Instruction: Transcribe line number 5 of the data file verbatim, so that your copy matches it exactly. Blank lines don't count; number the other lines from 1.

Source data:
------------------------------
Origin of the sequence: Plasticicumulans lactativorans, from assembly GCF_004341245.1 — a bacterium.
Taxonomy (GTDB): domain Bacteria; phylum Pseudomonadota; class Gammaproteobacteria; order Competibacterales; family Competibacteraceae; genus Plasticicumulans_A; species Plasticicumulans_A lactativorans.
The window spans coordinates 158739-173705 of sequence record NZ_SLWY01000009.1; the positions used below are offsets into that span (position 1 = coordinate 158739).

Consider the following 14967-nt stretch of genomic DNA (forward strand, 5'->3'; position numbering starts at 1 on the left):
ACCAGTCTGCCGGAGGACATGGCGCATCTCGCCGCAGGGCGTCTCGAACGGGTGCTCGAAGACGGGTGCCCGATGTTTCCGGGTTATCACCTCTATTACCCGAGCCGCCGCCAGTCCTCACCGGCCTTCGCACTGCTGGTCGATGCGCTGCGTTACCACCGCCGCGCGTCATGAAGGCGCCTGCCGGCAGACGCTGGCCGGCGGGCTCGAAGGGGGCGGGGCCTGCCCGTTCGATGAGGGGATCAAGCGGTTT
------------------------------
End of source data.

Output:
ACCAGTCTGCCGGAGGACATGGCGCATCTCGCCGCAGGGCGTCTCGAACGGGTGCTCGAAGACGGGTGCCCGATGTTTCCGGGTTATCACCTCTATTACCCGAGCCGCCGCCAGTCCTCACCGGCCTTCGCACTGCTGGTCGATGCGCTGCGTTACCACCGCCGCGCGTCATGAAGGCGCCTGCCGGCAGACGCTGGCCGGCGGGCTCGAAGGGGGCGGGGCCTGCCCGTTCGATGAGGGGATCAAGCGGTTT